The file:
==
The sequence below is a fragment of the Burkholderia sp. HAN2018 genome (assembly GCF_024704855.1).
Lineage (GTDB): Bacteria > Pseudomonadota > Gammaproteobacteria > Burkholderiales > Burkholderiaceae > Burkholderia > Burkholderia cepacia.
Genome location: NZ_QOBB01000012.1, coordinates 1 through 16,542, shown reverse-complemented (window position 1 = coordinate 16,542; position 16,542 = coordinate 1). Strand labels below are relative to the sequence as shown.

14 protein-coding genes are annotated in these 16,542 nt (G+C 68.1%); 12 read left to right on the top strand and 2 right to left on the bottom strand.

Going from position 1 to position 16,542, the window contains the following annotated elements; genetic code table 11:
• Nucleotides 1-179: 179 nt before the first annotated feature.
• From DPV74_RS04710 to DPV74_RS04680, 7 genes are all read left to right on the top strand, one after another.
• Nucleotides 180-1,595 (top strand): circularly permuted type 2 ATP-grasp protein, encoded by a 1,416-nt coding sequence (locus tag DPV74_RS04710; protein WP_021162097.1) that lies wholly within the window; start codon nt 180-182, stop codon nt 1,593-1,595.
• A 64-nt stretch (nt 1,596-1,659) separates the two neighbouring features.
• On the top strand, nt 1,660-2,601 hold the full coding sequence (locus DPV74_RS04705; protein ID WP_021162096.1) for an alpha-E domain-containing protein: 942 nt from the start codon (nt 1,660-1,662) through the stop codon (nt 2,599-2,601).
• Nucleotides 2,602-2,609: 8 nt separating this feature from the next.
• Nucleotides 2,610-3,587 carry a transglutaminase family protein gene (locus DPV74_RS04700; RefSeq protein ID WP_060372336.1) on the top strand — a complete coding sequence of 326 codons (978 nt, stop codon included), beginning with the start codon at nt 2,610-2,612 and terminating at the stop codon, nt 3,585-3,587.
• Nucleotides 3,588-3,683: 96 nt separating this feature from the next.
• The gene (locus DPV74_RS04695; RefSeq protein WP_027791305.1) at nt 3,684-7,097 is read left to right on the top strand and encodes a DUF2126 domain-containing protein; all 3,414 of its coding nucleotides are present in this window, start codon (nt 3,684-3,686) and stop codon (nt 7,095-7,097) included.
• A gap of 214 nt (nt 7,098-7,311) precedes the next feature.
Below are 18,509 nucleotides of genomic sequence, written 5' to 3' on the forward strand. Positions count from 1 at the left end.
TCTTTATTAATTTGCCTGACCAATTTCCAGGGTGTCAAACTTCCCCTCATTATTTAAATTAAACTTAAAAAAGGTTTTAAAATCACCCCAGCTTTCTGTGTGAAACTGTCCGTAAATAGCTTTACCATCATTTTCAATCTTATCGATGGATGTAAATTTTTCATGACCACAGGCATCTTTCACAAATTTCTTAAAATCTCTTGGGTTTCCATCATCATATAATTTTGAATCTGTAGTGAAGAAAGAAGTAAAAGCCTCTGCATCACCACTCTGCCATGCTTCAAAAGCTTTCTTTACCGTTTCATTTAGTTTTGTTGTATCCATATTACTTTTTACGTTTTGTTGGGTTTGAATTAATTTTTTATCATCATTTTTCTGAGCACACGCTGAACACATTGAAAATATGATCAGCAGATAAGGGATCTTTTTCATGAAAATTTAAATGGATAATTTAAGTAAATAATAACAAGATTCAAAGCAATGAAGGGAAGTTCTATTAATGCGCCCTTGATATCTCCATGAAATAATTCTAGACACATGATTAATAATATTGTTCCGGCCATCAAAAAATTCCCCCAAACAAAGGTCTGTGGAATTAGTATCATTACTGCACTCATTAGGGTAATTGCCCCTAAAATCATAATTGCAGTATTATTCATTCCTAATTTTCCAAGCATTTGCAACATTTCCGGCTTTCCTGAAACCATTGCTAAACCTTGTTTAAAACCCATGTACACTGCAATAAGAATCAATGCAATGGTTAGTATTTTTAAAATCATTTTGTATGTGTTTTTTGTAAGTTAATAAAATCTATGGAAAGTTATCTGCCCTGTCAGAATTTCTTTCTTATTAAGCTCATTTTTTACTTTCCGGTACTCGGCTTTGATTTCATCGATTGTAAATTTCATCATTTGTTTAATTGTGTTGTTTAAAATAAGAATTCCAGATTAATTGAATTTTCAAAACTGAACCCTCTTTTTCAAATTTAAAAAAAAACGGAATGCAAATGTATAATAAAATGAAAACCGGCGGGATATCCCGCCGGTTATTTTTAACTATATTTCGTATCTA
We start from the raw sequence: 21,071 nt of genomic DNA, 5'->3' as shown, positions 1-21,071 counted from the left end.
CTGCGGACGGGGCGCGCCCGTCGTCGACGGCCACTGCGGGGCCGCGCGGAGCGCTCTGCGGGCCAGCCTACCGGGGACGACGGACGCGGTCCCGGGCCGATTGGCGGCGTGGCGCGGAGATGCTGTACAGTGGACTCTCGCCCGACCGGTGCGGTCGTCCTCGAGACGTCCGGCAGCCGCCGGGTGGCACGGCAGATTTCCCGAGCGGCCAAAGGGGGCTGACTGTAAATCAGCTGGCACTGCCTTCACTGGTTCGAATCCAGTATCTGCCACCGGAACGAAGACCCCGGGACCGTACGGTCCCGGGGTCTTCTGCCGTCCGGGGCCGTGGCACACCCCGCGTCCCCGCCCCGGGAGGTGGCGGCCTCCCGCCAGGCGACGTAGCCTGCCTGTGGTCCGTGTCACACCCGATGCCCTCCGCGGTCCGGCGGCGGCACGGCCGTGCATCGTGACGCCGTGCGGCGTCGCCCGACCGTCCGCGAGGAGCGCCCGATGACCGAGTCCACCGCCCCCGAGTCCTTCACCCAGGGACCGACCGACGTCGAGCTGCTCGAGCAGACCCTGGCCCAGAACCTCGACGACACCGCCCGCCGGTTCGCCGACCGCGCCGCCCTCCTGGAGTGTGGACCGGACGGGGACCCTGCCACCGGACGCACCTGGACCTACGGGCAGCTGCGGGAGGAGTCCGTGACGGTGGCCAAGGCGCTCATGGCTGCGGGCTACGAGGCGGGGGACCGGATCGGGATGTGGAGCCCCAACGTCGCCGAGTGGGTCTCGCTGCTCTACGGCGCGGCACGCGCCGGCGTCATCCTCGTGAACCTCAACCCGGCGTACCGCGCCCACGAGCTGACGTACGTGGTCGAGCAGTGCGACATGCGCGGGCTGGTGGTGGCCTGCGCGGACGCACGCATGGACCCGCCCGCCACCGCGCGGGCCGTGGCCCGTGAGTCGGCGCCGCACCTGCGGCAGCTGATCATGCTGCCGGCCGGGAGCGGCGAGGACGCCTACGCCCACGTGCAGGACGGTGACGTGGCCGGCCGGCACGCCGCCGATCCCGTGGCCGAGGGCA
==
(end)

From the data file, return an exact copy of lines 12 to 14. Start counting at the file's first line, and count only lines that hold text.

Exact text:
• Nucleotides 2,610-3,587 carry a transglutaminase family protein gene (locus DPV74_RS04700; RefSeq protein ID WP_060372336.1) on the top strand — a complete coding sequence of 326 codons (978 nt, stop codon included), beginning with the start codon at nt 2,610-2,612 and terminating at the stop codon, nt 3,585-3,587.
• Nucleotides 3,588-3,683: 96 nt separating this feature from the next.
• The gene (locus DPV74_RS04695; RefSeq protein WP_027791305.1) at nt 3,684-7,097 is read left to right on the top strand and encodes a DUF2126 domain-containing protein; all 3,414 of its coding nucleotides are present in this window, start codon (nt 3,684-3,686) and stop codon (nt 7,095-7,097) included.